We all know the risk of dehydration during summer and in hot climates. What you may not be aware of is that dehydration is also common in cold environments. Just like heat-induced dehydration, cold-induced dehydration can impact physical performance, cognitive performance and thermoregulation, leading to serious health consequences. This post explains why cold weather increases the risk of dehydration, and how it can be avoided.
Use the ONLINE TOOL to assess the risk of heat stress and dehydration at your work site.
What causes dehydration in cold environments?
Reduced Fluid Intake
In cold environments, thirst sensation is suppressed by up to 40%1. Thirst is already a relatively inaccurate indicator of hydration, and combined with a reduced sensation, workers are less likely to drink enough fluid. Additionally, voluntary fluid restriction is common in colder climates, as workers deliberately reduce fluid intake order to minimize the need to leave warmer areas to urinate2.
Respiratory Water Losses
In dry and cold climates each breath is moistened during inhalation to protect the respiratory system. The water-saturated warm air is then exhaled and lost as vapor. Cold air with 100% relative humidity contains less water vapor than warm air with lower relative humidity, causing more fluid loss from each breath2. In cold temperatures respiratory water losses can exceed a liter a day.
Over-Insulation from Cold Weather Clothing
Heavy clothing and personal protective equipment worn for temperature protection also restrict evaporative cooling from perspiration. When performing strenuous work in highly insulated equipment sweat rate can reach 2 liters per hour2.
How do I minimize dehydration in cold environments?
Regular Fluid Intake
Just like in warm weather, regular fluid intake is important in cold environments to replenish the fluid losses caused by respiration and perspiration. This is especially important due to the reduced thirst sensation caused by cold environments. Develop hydration strategies, ensure adequate fluids are readily available and actively encourage fluid consumption throughout the day.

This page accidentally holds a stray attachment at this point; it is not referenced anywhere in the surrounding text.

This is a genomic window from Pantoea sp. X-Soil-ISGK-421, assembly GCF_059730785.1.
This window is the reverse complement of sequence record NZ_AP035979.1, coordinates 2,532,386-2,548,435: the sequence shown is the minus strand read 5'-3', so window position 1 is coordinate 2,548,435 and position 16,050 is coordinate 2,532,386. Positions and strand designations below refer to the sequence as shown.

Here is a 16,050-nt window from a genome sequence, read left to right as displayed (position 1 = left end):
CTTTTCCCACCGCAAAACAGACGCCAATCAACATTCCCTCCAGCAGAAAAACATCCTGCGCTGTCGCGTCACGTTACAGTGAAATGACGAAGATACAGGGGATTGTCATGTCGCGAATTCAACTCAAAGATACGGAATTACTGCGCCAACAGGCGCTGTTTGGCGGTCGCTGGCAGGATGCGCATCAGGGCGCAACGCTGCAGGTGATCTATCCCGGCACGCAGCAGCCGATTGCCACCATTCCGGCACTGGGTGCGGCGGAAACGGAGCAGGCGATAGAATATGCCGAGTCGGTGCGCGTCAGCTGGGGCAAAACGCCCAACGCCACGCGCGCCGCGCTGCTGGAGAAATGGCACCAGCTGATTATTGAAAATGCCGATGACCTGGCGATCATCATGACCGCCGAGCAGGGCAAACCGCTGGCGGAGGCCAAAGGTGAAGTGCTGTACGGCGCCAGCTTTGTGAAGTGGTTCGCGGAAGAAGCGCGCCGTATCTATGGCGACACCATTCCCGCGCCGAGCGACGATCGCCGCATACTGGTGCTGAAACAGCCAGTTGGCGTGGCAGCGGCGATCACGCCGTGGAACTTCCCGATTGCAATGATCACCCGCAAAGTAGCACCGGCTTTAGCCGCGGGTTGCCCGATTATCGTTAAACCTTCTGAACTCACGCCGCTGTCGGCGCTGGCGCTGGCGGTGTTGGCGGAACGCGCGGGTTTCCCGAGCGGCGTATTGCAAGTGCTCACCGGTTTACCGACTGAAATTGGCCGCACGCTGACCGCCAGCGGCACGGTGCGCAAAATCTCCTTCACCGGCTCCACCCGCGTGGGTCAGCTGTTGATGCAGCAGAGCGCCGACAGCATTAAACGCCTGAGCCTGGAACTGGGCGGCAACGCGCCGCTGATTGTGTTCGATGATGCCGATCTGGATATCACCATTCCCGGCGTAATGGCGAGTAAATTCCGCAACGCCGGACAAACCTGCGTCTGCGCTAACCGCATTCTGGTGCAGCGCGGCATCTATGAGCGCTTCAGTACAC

Cold acclimation from repeated exposure to cold environments results in physiological and perceptual changes which reduce the impact of cold exposure3. Cold acclimation has been demonstrated to reduce cold injuries, improve cold tolerance, improves comfort and reduce metabolic rate. Just like warm-weather acclimation, it’s important to gradually increase exposure to cold temperatures over a period of 1-2 weeks, with appropriate rest breaks.
Dress in Layers
Thermal protection needs at rest and during physical exertion are very different. Where possible, additional thermal protection clothing should be worn while resting, and removed when performing heat-generating tasks to avoid excessive sweating.
Hydration tracking with the MX3 Hydration Testing System can ensure workers are consuming enough fluid to offset losses. Hydration assessment at the start of a shift can be used to monitor appropriate hydration before work. Hydration assessment during and after shifts can be used to detect abnormal dehydration, modify hydration strategies and guide rehydration after work.
Find out more about the MX3 Hydration Testing System.
1 Kenefick, R. W., Hazzard, M. P., Mahood, N. V. & Castellani, J. W. Thirst Sensations and AVP Responses at Rest and during Exercise-Cold Exposure. Medicine & Science in Sports & Exercise 36, 1528-1534, doi:10.1249/01.Mss.0000139901.63911.75 (2004).
2 Institute of Medicine Committee on Military Nutrition, R. in Nutritional Needs In Cold And In High-Altitude Environments: Applications for Military Personnel in Field Operations (eds B. M. Marriott & S. J. Carlson) (National Academies Press (US), 1996).
3 Jones, D. M., Bailey, S. P., Roelands, B., Buono, M. J. & Meeusen, R. Cold acclimation and cognitive performance: A review. Auton Neurosci 208, 36-42, doi:10.1016/j.autneu.2017.11.004 (2017).